At least we’re mere days away from “2004*, 2007*” shirts being available for purchase outside Yankee Stadium.


DUI Manslaughter Is Worse Than Steroid Use… Right?

April 2, 2009

If nothing else, the ongoing Donte’ Stallworth case serves as another disturbing reminder of how far the sports media has fallen. To summarize, the Cleveland Browns wide receiver was out drinking at a Miami club in the wee hours of March 14th. On his way home, Stallworth struck and killed a construction worker that had just gotten off work. In my opinion, the victim’s failure to cross the street in a crosswalk was canceled out by Stallworth’s blood alcohol content: .126.

I want to be clear about how horrifying it is to drive drunk. It is a disgusting, reckless, and selfish act that has no business occurring anywhere, particularly in a society that is well aware of its dangers. It was reprehensible with Joba Chamberlain did it, when JJ Redick did it, when Deltha O’Neal did it, and when Tommy Kelly did it. All of these athletes made the decision to drive drunk, and, unlike Stallworth, they somehow managed to avoid killing someone. But in all of their cases, they put the lives of others at risk because they were too lazy or dim-witted to call a cab.

Somehow, both this general problem and specific case have induced almost zero outrage amongst the people paid to cover sports. Reporters and columnists can try to justify it by claiming their job is to cover the events and feats occurring solely in the athletes’ professional realm. But that hasn’t stopped them from excoriating Josh Howard for disrespecting the national anthem in a YouTube video, or lambasting Alex Rodriguez for participating in unusual photo shoots. Such incidents clearly took place outside the confines of a basketball court, baseball diamond, or football field, yet the sports media saw no problem with sinking their teeth into those stories.

I repeat: Donte Stallworth killed someone. He did so because he drove drunk, an act that occurs with much more regularity and consequence than taking steroids. An oft-cited explanation for Major League Baseball and the federal government’s “war on steroids” is ensuring the safety of America’s youth. Well, I’d hate to break it to the congressional grandstanders, MLB owners, and baseball reporters that all stand to gain from such a crusade, but it turns out that drunk driving poses a far more serious threat to people of all ages, areas, and creeds. It has for some time now. 

Ultimately, I find it both sickening and heartbreaking that journalists have opted to use their considerable power to write frenzied and unhelpful columns like this, instead of using their time more responsibly. Like any journalist covering any subject, sports reporters have an obligation to write cogently about the events, trends, and participants in the world of professional and amateur athletics. Part of this duty, I think, is bringing perspective and insight to the sports landscape. They have to make honest attempts to make sense of it all, to point out inconsistencies and oddities, to question and probe, and to demand serious thought of their readers just as they should of themselves. Then a prominent baseball player uses steroids – hurting no one but himself, if that – and legions of sportswriters and fans are ready to declare the end of integrity as we know it, sounding the death knell for professional sports and perhaps civilized society itself. Yet when another athlete drives drunk and kills a man, we are given nothing but AP reports and a half-hearted admission of its tragedy. Invariably, we are then shuffled off to Barry Bonds and his latest attempts to kick small children and defenestrate old women.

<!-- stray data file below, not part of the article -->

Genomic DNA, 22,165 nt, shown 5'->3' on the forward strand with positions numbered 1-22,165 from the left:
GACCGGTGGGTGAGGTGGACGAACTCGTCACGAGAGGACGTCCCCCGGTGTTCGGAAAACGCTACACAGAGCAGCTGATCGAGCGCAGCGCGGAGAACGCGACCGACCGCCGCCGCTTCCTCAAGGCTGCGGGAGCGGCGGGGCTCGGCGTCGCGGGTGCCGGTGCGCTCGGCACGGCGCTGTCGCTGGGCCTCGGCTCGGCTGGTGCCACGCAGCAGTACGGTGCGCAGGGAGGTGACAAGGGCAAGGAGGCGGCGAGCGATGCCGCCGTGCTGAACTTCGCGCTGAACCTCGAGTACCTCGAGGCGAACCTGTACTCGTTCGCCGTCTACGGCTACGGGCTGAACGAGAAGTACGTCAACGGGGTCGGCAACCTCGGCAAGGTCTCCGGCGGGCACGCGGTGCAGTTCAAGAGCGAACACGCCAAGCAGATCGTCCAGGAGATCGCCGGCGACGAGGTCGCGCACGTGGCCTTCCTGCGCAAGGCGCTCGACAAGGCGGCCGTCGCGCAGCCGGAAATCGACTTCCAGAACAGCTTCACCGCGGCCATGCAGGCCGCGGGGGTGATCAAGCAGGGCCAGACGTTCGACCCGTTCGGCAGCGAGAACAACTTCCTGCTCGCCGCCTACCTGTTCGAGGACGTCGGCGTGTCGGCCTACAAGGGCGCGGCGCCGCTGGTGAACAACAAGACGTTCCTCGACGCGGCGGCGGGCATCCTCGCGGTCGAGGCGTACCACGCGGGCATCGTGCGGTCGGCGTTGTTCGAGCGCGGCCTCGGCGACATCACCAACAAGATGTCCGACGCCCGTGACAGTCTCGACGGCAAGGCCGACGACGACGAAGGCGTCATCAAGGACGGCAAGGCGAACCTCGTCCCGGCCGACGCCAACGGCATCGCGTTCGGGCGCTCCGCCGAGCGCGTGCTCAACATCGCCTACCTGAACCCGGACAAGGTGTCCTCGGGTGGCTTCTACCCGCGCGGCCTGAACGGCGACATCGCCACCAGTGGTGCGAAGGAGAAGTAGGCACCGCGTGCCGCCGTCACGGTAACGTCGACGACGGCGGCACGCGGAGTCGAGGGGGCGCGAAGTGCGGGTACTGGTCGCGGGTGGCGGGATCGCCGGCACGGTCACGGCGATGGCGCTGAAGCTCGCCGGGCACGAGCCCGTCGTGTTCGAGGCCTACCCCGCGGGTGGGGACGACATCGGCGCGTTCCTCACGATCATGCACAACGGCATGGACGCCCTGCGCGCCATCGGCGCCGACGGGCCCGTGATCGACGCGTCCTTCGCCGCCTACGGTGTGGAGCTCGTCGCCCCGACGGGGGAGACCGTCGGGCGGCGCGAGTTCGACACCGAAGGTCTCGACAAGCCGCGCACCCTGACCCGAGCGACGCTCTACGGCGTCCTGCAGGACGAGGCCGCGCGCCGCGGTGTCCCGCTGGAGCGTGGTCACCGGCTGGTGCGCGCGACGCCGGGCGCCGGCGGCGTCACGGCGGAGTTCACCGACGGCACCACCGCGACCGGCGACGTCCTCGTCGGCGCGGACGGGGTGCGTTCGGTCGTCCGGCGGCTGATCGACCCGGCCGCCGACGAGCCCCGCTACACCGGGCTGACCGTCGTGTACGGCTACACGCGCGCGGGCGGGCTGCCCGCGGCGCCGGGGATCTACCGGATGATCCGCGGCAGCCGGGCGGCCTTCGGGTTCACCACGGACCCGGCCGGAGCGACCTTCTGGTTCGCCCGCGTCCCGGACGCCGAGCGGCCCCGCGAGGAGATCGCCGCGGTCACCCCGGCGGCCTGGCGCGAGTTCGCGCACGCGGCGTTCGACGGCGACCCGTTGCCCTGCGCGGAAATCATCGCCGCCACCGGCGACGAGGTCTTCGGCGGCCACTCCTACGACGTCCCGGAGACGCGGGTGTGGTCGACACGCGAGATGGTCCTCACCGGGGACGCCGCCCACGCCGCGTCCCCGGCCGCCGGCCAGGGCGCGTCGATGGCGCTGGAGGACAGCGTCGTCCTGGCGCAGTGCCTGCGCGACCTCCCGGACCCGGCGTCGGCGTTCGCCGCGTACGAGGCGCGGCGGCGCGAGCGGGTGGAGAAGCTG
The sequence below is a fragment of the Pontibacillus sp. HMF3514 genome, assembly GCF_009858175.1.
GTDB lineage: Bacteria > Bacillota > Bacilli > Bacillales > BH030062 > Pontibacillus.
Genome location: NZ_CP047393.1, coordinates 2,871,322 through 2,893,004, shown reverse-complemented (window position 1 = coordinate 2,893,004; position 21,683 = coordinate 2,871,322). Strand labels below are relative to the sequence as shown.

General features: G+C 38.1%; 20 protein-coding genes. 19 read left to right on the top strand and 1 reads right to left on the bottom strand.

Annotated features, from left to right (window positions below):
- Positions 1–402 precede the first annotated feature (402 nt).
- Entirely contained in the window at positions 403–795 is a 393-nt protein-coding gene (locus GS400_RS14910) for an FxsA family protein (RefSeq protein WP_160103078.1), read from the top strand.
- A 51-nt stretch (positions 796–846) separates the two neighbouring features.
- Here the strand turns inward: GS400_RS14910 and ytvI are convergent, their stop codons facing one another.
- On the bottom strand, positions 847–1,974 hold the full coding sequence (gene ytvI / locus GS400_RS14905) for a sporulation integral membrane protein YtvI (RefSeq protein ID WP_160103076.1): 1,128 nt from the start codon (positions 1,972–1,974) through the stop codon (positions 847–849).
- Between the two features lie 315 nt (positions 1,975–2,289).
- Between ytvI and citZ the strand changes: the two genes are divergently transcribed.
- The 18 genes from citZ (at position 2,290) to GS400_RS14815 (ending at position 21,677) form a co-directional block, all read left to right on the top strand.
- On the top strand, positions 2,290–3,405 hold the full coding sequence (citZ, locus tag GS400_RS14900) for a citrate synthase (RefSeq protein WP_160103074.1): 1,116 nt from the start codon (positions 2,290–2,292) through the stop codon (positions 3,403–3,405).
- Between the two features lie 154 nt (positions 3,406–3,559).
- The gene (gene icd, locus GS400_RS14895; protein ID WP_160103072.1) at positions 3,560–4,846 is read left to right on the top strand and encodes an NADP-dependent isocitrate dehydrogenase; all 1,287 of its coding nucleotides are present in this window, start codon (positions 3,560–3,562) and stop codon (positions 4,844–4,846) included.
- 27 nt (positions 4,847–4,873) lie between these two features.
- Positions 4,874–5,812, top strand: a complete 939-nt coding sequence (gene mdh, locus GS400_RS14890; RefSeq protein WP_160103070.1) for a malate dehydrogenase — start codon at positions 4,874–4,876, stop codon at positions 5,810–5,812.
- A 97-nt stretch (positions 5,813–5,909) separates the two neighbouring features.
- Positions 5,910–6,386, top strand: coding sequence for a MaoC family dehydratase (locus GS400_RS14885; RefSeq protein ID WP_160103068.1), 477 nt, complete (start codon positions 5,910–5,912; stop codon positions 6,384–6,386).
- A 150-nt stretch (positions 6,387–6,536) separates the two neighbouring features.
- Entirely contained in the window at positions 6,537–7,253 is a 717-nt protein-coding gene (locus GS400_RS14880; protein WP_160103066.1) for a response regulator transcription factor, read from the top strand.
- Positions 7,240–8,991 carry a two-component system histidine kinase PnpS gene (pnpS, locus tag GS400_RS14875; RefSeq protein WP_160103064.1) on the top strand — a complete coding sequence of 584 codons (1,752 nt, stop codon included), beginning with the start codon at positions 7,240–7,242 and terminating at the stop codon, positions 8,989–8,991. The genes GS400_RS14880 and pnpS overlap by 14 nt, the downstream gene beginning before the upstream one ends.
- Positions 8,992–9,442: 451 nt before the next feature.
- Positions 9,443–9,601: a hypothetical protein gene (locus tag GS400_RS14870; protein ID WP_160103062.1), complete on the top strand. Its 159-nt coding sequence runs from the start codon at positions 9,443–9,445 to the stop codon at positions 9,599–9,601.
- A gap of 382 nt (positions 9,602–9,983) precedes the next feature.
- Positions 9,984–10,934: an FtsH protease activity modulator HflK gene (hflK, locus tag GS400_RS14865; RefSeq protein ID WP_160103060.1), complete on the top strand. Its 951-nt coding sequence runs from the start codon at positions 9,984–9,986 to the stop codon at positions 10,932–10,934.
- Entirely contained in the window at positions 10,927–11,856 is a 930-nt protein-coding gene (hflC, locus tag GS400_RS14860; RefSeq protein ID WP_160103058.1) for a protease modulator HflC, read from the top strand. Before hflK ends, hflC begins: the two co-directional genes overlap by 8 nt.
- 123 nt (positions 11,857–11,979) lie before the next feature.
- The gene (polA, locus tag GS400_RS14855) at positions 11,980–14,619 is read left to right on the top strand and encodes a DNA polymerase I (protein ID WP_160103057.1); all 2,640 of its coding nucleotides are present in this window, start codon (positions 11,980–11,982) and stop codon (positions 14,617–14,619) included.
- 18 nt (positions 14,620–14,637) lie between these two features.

Sometimes I wonder if the death knell isn’t meant for contemporary sportswriting instead.


Florida’s Decision Could Hurt Argument’s Credibility

February 17, 2009

florida41While watching Alex Rodriguez’s press conference today, I caught a brief but interesting blurb on ESPNews’ ticker. The blurb essentially reported this story. To summarize, Florida has ended its high school steroid-testing program because the benefit didn’t justify the cost:

Florida’s pilot steroid-testing program has been eliminated, the result of budget concerns from state officials who said they cannot justify spending the $100,000 needed to do the testing.

Only one steroid user was found among 600 teens tested. Tests were randomly administered at 53 schools, at a cost of $166 apiece.

The decision leaves just three states — New Jersey, Illinois and Texas — that test high school athletes for steroids.

This development is interesting in light of the steroid-induced frenzy currently engulfing Major League Baseball. From the very beginning of the steroids issue, everyone from athletes to Congressmen has cited the danger these drugs pose to young people as a primary impetus behind this crusade. Athletes under suspicion are asked “what kind of example are you setting?” and “how could you possibly explain this to young people for whom you serve as a role model?” In testimonies and hearings, press conferences and interviews, we have been told that the use of steroids amongst young people is a very real problem with very real consequences. All of this, we are told, is why this issue matters.

I often stress the importance of sample size when evaluating information, so I must be careful not to over-state my case here. But I find it incredibly interesting that just 0.16% of eligible Florida high school football players, baseball players, and weightlifters tested positive for steroids. It is a small sample in one state, which is not enough information to disprove the idea that steroids are a problem in high school athletics. It is, however, more information than we had before, and thus far it suggests that maybe Major League Baseball and Congress have been getting their knickers in a twist about a relatively small issue.